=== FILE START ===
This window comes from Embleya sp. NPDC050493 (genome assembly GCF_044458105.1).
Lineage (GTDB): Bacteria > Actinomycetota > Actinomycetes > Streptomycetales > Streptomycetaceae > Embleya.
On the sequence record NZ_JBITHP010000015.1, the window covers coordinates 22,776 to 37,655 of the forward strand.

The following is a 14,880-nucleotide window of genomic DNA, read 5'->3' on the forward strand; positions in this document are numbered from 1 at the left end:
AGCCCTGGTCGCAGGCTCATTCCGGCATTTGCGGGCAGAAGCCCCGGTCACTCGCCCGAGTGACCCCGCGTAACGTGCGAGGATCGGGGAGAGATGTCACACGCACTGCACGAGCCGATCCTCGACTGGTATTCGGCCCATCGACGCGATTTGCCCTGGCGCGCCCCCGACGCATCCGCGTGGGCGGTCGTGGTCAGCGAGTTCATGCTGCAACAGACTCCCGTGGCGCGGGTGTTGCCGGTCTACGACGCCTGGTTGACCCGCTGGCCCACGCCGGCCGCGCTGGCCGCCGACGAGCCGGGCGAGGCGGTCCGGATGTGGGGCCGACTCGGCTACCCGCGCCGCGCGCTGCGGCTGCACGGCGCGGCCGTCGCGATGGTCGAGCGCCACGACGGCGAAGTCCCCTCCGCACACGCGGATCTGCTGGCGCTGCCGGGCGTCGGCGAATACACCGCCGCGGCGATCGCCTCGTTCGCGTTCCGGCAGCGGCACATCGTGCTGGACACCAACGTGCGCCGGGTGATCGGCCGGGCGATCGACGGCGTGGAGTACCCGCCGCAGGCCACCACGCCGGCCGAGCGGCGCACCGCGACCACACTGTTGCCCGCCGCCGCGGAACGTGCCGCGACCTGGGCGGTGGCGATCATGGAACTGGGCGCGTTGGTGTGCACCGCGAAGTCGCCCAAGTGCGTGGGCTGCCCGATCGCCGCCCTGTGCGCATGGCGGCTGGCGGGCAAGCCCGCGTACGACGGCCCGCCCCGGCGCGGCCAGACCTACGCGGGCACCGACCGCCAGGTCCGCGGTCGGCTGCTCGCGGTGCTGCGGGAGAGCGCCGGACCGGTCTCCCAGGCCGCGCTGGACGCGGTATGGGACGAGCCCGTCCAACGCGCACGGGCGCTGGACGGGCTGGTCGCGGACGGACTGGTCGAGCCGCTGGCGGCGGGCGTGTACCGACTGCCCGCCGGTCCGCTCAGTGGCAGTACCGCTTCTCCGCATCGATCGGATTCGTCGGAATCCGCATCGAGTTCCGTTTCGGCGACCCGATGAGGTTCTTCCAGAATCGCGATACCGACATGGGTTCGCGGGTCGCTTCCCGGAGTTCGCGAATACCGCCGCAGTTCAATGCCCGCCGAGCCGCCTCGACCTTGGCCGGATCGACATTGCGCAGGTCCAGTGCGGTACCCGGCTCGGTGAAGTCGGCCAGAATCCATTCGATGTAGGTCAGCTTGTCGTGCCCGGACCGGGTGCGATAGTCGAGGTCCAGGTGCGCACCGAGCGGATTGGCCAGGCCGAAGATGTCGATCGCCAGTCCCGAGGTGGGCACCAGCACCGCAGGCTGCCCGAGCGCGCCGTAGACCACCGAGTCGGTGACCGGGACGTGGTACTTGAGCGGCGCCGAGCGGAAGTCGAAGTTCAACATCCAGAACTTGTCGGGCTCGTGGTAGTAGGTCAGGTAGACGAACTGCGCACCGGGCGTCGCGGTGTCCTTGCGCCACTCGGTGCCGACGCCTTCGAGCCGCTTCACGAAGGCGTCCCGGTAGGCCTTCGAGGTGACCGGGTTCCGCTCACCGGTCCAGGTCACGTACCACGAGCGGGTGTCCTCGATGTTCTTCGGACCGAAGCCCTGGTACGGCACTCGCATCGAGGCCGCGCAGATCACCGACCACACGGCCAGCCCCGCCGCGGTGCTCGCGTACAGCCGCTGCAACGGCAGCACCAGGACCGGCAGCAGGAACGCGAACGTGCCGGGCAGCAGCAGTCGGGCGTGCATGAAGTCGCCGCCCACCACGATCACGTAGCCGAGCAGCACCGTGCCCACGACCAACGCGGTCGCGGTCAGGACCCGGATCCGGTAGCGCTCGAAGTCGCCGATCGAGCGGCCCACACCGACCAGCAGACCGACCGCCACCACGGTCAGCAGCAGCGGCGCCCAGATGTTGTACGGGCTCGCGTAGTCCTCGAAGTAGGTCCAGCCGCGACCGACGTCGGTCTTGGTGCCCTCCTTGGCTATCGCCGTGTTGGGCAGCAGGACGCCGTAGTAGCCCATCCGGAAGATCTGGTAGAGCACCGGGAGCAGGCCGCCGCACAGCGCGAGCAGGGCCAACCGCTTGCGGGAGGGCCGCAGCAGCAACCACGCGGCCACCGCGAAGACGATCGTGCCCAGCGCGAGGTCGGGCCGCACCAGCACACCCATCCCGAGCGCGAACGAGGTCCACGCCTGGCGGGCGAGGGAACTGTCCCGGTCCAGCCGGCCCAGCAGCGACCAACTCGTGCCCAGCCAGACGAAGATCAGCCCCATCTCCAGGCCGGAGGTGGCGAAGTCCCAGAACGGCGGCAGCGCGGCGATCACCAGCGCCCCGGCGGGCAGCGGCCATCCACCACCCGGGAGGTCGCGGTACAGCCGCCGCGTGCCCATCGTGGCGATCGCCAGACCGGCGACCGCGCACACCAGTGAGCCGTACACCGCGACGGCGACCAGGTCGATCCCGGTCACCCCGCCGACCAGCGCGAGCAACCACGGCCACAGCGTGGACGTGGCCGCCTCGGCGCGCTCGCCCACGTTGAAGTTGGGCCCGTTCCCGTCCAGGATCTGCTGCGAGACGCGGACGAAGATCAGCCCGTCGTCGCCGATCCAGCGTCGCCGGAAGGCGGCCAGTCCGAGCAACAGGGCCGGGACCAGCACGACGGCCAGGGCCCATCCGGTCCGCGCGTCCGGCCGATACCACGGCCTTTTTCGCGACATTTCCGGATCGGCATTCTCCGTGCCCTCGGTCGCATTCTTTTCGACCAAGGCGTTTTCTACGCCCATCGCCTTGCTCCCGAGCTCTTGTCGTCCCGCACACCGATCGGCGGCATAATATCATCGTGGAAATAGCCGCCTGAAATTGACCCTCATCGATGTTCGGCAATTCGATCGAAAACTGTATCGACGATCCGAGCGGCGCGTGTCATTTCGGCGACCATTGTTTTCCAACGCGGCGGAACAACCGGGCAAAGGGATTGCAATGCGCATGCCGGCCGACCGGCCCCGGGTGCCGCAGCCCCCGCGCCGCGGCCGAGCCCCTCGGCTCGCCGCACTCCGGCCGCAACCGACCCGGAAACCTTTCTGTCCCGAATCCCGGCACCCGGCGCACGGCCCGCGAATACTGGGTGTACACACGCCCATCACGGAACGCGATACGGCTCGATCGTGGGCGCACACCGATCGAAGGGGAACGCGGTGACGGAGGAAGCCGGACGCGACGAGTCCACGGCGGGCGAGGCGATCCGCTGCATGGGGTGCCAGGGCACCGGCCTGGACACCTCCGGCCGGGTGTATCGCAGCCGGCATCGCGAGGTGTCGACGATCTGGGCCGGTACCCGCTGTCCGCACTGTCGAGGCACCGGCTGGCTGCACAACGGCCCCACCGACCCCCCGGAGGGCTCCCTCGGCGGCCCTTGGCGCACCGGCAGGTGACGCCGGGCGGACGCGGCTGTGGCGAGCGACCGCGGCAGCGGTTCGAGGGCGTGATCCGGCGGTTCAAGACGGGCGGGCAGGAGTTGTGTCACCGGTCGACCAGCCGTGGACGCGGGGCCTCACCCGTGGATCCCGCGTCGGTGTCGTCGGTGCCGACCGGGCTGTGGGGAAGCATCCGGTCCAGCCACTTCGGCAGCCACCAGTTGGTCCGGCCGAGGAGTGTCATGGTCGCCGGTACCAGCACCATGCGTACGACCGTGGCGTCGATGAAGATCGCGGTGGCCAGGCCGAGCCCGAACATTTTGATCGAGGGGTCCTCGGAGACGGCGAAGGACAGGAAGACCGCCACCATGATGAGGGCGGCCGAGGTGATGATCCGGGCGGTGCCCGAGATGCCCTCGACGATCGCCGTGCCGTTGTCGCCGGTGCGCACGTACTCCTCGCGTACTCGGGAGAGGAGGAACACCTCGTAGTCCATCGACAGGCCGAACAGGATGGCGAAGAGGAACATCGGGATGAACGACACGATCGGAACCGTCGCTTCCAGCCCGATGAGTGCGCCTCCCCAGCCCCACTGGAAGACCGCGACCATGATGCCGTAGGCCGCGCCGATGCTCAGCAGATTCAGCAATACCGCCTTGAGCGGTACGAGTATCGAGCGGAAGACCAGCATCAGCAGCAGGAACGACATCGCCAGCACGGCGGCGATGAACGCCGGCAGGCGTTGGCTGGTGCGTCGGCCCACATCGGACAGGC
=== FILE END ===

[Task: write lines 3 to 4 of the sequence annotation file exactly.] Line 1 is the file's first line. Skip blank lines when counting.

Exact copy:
On the sequence record NZ_JBITHP010000015.1, the window covers coordinates 22,776 to 37,655 of the forward strand.

The following is a 14,880-nucleotide window of genomic DNA, read 5'->3' on the forward strand; positions in this document are numbered from 1 at the left end: